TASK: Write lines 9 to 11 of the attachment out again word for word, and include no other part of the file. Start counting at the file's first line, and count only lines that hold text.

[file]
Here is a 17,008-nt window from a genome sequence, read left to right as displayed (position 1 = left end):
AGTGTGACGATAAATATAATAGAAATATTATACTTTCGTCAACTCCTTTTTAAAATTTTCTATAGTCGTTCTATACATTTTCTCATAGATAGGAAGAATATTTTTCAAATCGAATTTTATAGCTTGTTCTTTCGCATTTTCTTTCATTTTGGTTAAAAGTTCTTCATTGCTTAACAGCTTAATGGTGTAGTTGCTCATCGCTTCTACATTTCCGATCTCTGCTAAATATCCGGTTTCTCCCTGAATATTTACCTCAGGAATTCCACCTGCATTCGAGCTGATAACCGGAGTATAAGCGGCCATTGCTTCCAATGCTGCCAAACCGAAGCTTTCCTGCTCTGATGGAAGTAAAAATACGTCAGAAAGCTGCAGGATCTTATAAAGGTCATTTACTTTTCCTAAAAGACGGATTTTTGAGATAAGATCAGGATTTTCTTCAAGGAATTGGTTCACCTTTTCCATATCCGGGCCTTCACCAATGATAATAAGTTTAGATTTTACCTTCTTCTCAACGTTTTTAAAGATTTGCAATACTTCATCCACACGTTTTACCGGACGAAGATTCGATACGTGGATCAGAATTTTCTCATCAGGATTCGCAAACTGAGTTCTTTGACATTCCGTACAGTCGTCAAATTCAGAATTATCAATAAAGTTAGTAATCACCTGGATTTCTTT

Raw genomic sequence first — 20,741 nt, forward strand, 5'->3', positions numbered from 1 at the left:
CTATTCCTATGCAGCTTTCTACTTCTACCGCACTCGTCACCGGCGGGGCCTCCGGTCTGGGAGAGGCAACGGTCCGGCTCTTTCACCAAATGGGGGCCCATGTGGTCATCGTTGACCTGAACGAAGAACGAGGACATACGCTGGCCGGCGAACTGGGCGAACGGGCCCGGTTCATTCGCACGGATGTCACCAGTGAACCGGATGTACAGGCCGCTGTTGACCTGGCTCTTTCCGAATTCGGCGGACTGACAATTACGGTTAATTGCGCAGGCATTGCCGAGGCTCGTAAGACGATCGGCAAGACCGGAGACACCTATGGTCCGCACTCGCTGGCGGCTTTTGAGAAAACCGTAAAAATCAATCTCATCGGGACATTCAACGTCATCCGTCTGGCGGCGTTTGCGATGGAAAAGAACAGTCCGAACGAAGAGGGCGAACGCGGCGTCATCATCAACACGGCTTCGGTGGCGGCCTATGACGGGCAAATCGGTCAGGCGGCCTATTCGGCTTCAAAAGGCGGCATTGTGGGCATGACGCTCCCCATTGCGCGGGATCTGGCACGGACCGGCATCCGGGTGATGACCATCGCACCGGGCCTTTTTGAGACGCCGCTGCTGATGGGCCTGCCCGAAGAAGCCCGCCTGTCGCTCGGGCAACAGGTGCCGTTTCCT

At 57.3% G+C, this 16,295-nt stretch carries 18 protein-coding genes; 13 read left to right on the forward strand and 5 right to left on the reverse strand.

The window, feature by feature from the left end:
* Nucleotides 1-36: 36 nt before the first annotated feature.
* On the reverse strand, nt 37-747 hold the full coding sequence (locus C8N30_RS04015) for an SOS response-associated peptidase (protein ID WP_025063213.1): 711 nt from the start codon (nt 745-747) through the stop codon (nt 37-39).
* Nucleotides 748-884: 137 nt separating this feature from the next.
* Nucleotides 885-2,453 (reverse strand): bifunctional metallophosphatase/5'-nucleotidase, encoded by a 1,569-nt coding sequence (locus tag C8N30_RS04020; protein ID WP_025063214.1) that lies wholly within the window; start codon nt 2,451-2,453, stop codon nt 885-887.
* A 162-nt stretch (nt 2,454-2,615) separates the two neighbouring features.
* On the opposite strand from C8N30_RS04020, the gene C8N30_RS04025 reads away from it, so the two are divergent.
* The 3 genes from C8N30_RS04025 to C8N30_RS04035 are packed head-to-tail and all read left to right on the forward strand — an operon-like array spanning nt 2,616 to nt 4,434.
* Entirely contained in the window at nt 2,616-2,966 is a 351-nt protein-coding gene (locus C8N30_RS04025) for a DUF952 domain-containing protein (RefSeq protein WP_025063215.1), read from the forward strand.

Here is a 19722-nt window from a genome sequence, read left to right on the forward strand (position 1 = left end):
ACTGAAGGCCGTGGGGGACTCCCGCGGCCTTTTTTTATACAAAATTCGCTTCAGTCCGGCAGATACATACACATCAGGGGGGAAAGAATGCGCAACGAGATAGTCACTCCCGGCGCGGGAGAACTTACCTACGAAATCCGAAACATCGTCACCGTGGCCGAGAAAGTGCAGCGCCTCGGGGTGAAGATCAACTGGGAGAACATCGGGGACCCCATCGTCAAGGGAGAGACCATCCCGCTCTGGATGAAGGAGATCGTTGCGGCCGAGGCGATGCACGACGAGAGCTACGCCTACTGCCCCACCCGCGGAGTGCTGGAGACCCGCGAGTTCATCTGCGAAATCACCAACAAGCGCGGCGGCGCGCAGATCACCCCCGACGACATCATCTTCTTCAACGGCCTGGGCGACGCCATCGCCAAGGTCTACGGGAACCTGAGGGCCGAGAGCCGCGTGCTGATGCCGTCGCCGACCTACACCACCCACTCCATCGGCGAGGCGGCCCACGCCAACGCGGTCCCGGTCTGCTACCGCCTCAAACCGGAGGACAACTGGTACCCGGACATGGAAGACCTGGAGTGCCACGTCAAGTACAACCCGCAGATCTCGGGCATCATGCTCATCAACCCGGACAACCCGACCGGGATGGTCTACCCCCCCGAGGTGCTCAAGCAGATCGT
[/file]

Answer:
* Nucleotides 748-884: 137 nt separating this feature from the next.
* Nucleotides 885-2,453 (reverse strand): bifunctional metallophosphatase/5'-nucleotidase, encoded by a 1,569-nt coding sequence (locus tag C8N30_RS04020; protein ID WP_025063214.1) that lies wholly within the window; start codon nt 2,451-2,453, stop codon nt 885-887.
* A 162-nt stretch (nt 2,454-2,615) separates the two neighbouring features.